Could She Ever Forgive the Man who Murdered her Father?

It was the summer before my sophomore year of high school when the call came, ten months after my dad had said at my cousin’s funeral that nothing happens without God allowing it. That was the first time I’d heard my dad cry gutturally from the depths of his being, the first and last time I would receive spiritual guidance from him.

It was a Saturday morning when I heard my mother on the phone and knew something terrible had happened to my dad, my first love.  I dropped to my knees in my bedroom crying.  I didn’t know what I was crying about, I just gave in to the overwhelming feeling of dread and lack of control. My mom came to my room sometime later to invite me out for breakfast.  She was silent about the conversation I’d overheard.  I knew she was taking me out to fill my stomach before delivering the bad news and buying herself time to gather the words to communicate the news she’d received.  I tried to remain silent until she could gather her thoughts but then I heard myself asking what had happened.

My father had been murdered while away on business.  My parents at this time had been divorced for four years and I hadn’t been close to my dad since the age of six, but this didn’t seem to diminish the blow of the news nor the impact it would have on me for the next two decades. I don’t remember much of that day except that after my mom relayed the news, she drove and we cried.

My mom and dad did not go to church, but my grandmother had told me about God and prayed for me over the years. Because of her, I had believed in God from a young age, but I didn’t understand who Jesus was or what his death accomplished.  My doctor suggested attending a Christian youth conference where I began to understand who Jesus was, why he was significant and why I needed him.  But it wasn’t until a classmate had a life changing experience with Jesus that a spark ignited within me.  I became interested in knowing God personally and pursued a relationship with him, placing my faith in what he did for me.

That’s when my life began to change in a way that I didn’t know was possible. God’s spirit began working inside of me, making me think and act more like Christ. For several years I walked with Jesus but eventually I drifted away from him, carried away by my own selfish desires.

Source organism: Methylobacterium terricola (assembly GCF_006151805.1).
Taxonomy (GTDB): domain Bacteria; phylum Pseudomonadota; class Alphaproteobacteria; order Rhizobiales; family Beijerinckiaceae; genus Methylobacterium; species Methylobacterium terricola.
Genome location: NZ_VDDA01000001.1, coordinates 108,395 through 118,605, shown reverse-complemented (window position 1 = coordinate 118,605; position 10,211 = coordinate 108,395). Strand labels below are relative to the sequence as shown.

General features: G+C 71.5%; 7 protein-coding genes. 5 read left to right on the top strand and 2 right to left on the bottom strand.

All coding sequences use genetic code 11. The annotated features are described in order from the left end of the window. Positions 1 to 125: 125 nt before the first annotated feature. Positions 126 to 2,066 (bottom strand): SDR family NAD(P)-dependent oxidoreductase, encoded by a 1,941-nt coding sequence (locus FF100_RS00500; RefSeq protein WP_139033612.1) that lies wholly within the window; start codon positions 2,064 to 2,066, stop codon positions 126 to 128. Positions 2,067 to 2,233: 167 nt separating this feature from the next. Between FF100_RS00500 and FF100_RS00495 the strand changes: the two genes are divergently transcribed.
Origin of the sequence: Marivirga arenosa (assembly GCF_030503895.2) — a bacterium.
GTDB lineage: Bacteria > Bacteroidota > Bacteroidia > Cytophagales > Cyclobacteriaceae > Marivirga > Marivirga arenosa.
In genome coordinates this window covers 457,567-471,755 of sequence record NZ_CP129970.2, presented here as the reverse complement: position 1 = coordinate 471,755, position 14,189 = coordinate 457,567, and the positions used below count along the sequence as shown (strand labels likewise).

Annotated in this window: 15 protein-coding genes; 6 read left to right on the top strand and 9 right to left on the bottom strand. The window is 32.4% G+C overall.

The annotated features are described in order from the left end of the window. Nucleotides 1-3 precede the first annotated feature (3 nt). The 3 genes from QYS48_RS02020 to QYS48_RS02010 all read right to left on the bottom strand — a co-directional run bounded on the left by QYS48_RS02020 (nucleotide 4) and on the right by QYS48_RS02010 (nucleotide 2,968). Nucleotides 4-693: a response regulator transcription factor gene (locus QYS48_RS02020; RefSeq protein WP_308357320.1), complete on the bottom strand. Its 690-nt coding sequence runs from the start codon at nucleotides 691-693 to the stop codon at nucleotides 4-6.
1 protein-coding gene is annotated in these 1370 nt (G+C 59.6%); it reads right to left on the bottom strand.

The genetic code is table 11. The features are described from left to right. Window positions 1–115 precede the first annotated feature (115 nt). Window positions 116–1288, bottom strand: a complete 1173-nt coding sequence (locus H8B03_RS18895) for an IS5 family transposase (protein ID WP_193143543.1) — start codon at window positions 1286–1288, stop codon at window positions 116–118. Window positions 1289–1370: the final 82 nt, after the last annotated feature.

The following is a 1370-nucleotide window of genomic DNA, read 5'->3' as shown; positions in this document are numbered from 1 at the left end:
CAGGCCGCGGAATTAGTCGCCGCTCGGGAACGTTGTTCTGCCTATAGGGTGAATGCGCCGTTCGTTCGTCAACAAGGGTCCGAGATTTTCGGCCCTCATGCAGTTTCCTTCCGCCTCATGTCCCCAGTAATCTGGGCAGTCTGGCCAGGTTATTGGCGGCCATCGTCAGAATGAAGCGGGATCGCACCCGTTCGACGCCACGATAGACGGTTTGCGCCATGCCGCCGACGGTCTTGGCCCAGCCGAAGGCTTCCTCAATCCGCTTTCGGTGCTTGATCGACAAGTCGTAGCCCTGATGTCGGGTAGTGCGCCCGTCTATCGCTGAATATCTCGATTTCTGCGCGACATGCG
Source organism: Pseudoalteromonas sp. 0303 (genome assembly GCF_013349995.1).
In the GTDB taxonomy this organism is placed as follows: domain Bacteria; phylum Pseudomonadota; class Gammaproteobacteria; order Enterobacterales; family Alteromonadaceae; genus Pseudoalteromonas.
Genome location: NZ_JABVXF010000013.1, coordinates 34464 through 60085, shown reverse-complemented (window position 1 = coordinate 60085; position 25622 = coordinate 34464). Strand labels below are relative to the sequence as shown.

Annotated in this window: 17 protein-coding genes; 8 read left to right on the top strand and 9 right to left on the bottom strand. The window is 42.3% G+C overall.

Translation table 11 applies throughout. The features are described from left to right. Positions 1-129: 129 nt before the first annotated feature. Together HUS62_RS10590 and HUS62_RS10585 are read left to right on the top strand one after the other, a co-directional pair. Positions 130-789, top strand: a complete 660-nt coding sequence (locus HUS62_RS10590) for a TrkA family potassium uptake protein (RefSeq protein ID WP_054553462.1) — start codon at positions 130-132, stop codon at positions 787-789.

The tragedy of my dad’s death haunted me for years though I suppressed it with heavy drinking.  I did much crying and wailing in the company of alcohol.  Throughout my 30’s, there wasn’t a day that I was without it or going without its comfort.  It helped me feel the emotions that I had suppressed for many years:  sorrow, regret and hatred for the man who murdered my father.

Even though I had not been close to my dad prior to his murder, I struggled with the estrangement between my dad and me and how I thought I was supposed to feel and respond.  I didn’t know how to deal with my new reality and the pain it brought. I took up smoking my dad’s old cigarette butts that I found in his car just to remind me of him and to feel close to him.  I had been robbed of the chance to someday restore our broken relationship.  I lived with anger and rage every day.

One evening, after much crying, I decided that moment was going to be the last time that I would cry about what had been stolen from me.  I heard myself proclaiming freedom, though I didn’t know how freedom would come or what it would look like.  I decided before God that I would forgive the man who murdered my dad.  It was after that declaration that I could see God working in my heart and soul and I began to heal. One day, I felt that God was asking me to let go of the sadness and anger I felt and trust him to comfort me, not the alcohol. It took a couple of years before I was willing to trust him completely, but I finally did.  I discovered that he did understand and care about me and my loss.  I had been using alcohol as a substitute for what I really needed, God himself.

As the months and years went by and I prayed about this or that, God would drop the idea in my mind to reach out to the man who had taken my dad’s life. This went on for a while until I finally wrote to him in prison to let him know that I had forgiven him, that he could be forgiven also and could be reconciled to God through Christ if he wanted.

To my surprise he responded. I didn’t know what to expect and had I braced myself for the worst. He wrote that he had prayed and trusted in Christ for his salvation after he was incarcerated, but he struggled to forgive himself. He experienced daily remorse for his weighty and evil actions. He had waited 20 years to request forgiveness and express his contrition to me.  This was our first and last correspondence.

In all the years of trudging through the valley, I realized that God had been with me in the darkness. I write this because God has done what I could not have done apart from him. He has set me free from the anger and rage that I experience for so many years. He has given me peace and assurance that he doesn’t require from me what he cannot accomplish within me through his Holy Spirit. I am grateful that God has done in me what is impossible without him. He rewards those who trust and obey him. He wants us to be free and whom the Son sets free is free indeed!